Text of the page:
“We’ve often compared leasing to dating,” Bradford says. “The most successful relationships start with getting to know the other person and identifying shared interests. Now we are ‘online-dating,’ and prospects have already completed their online research.”
The pandemic has transformed many everyday processes from in-person to virtual. It’s no different in the apartment world. The silver lining is that some of the technology utilized by necessity could become part of the regular multifamily housing framework in the years to come.
Paul Willis is a Content Manager with LinnellTaylor Marketing.
NAA President and CEO explores the differences of short-term and long-term leases in the Washington Post.
There are numerous factors that go into a prospective resident’s decision to sign a short-term or long-term apartment lease. Apartment communities typically offer both time periods, but the decision comes down to the renter and what fits their lifestyle. NAA President and CEO Bob Pinnegar reviews both short-term and long-term leases in his latest Washington Post article, “Factors to help you determine if a long- or short-term apartment lease is best for you.”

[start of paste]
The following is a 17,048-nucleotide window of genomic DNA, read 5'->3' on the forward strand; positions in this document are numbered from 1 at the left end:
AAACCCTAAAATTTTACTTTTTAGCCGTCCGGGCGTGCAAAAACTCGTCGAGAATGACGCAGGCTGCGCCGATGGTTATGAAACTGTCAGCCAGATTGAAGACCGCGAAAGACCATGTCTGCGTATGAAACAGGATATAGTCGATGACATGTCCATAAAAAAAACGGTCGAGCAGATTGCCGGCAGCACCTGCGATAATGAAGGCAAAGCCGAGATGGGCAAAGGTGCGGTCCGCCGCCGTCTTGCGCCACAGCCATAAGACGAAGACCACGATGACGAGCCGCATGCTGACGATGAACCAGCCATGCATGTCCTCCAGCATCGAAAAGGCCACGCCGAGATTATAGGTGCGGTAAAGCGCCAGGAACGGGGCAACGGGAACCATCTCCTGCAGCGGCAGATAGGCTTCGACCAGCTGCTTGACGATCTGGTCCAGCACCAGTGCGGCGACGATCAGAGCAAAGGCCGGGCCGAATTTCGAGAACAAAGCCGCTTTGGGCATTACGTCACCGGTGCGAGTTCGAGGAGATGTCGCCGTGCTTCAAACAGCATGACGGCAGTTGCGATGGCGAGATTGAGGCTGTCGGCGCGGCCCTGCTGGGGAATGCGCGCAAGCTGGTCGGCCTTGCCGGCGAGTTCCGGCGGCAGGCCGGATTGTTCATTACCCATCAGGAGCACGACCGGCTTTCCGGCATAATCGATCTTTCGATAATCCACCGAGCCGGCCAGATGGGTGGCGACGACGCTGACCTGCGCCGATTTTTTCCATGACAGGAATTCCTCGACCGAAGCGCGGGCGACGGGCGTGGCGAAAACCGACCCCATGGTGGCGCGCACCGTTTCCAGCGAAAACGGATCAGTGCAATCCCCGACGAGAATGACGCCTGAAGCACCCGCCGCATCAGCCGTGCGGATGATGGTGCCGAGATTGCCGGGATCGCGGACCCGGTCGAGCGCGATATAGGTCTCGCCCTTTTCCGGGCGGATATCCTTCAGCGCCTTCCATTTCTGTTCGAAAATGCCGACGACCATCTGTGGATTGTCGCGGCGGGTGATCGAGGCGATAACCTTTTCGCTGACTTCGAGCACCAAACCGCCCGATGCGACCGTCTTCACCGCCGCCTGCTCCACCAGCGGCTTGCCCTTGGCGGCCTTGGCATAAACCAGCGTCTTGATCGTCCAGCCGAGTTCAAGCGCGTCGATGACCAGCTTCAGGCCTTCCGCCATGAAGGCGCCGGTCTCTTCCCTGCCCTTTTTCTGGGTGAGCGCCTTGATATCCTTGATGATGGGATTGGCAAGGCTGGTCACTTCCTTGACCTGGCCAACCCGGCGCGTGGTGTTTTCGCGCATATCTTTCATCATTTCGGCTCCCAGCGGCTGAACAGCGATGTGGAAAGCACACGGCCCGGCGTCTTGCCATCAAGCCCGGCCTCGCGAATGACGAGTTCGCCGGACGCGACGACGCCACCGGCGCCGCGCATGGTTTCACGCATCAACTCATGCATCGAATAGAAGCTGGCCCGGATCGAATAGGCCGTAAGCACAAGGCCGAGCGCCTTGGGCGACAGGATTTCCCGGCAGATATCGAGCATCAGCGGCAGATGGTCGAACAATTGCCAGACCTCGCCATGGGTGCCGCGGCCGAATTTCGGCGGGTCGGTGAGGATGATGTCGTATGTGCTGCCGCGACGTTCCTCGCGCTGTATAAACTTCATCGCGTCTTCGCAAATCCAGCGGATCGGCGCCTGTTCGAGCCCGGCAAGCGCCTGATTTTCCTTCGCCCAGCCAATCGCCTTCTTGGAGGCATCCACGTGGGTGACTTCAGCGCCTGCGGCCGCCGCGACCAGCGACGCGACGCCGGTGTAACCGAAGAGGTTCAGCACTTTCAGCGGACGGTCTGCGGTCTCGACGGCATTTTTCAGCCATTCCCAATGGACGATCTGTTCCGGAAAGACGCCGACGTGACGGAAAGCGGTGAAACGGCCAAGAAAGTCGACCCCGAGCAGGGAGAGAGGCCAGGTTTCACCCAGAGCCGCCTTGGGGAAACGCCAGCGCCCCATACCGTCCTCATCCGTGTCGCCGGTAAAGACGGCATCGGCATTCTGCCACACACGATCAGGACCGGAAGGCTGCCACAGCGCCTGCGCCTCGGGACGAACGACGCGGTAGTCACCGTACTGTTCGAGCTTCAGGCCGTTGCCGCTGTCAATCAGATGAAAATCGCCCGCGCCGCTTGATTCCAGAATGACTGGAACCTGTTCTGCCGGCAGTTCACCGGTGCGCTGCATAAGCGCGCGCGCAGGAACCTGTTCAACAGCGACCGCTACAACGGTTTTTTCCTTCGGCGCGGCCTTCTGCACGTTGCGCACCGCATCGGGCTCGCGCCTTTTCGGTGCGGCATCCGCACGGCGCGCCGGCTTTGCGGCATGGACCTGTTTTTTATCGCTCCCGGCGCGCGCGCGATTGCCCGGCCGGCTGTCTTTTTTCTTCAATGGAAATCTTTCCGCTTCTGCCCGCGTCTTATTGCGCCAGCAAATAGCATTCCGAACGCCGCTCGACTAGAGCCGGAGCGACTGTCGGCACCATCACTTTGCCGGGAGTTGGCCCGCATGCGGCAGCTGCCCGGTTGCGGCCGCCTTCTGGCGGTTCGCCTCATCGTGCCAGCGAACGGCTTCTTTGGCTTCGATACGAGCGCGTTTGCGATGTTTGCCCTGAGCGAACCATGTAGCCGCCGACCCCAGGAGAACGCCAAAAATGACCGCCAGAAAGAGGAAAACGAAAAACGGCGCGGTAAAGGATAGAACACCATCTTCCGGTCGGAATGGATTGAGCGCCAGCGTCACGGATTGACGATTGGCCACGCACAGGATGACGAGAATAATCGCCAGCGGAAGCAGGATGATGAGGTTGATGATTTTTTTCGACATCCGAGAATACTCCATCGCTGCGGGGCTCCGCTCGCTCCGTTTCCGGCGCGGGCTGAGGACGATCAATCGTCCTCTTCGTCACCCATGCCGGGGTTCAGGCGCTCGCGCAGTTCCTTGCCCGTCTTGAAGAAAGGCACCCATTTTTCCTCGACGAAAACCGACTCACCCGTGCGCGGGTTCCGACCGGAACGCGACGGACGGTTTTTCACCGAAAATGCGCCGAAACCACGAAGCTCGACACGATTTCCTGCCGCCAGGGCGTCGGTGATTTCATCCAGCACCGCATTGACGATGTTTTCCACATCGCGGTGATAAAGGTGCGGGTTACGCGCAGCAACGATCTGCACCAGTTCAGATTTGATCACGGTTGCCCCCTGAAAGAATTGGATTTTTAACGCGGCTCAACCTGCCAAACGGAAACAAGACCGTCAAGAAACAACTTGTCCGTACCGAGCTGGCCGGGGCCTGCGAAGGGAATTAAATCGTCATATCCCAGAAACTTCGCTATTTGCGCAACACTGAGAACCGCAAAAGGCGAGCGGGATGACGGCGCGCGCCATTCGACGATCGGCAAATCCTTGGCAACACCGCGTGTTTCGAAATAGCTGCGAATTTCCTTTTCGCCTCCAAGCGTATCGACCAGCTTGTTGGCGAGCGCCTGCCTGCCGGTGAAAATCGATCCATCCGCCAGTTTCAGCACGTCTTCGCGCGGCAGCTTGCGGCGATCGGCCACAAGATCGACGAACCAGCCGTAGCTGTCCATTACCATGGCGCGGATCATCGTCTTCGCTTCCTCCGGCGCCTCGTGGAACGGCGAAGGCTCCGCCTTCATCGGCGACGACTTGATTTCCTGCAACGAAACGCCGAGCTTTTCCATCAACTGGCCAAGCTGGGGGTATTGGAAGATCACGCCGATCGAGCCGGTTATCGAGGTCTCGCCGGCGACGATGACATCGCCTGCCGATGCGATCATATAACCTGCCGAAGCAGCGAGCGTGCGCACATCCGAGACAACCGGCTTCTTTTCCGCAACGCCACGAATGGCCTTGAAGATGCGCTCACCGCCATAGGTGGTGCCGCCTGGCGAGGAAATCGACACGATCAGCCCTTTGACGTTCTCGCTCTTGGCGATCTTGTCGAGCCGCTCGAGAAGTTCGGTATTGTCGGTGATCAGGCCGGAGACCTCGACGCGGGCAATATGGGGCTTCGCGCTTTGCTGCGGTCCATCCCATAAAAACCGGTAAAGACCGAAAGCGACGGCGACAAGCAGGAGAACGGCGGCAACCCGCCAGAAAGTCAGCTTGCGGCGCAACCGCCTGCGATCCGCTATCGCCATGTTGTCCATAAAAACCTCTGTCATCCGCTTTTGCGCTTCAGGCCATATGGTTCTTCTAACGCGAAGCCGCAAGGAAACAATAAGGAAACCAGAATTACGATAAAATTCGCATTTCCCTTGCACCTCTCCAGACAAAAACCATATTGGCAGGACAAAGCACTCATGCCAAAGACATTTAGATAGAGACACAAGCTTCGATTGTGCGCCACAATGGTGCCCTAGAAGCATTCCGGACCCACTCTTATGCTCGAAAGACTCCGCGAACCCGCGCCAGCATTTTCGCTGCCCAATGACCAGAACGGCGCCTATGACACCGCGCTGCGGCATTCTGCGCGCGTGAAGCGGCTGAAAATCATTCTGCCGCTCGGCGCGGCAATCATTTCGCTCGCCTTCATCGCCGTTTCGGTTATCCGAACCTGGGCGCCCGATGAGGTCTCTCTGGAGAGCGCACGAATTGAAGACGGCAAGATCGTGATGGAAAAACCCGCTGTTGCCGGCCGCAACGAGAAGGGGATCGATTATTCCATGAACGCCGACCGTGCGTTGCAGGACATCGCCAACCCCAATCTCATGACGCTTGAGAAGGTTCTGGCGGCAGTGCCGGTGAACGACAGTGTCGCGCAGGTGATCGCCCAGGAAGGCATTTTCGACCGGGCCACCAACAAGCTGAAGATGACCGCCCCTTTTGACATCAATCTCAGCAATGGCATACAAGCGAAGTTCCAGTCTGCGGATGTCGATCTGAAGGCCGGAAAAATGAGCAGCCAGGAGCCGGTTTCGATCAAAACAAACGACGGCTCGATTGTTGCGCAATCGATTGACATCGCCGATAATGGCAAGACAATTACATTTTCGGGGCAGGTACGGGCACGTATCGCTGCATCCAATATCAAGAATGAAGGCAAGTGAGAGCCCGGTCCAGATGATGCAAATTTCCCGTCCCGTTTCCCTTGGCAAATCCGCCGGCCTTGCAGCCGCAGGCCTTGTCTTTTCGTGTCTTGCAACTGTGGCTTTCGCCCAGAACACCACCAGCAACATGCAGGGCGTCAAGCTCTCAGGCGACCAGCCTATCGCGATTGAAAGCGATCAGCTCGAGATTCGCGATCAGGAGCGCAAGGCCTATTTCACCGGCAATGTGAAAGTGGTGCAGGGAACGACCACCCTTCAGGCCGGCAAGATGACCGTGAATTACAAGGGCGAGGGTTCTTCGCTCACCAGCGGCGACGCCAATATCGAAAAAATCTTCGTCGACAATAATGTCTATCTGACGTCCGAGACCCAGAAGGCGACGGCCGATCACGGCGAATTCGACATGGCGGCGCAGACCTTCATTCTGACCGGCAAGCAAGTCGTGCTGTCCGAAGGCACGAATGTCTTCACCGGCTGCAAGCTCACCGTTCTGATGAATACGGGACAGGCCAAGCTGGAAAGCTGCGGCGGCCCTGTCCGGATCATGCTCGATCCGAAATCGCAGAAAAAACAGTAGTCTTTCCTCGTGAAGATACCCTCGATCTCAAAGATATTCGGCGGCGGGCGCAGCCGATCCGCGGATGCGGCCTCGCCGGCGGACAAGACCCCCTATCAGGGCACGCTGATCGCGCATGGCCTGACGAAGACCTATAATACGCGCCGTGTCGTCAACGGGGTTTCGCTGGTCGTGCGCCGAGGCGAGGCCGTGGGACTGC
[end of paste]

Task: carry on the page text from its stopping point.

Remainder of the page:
A 12-month lease is the most common long-term contract, but long-term usually refers to leases more than six months in length. These are beneficial for residents looking for “stability over flexibility,” and allows for a more constant financial monthly obligation. Residents can put down roots, but like any legally binding contract, there are penalties with breaking them. This is why residents must fully understand the commitment that comes with signing a long-term rental contract.
Oppositely, short-term leases last six months or less, and can be as short as month-to-month living. “Flexibility is key when it comes to short-term leases,” according to Pinnegar. This allows the ability to move on short notice or become acclimated to a new area if moving to a short-term contract in a new market. However, while convenient for some, short-term leases usually come with higher rents.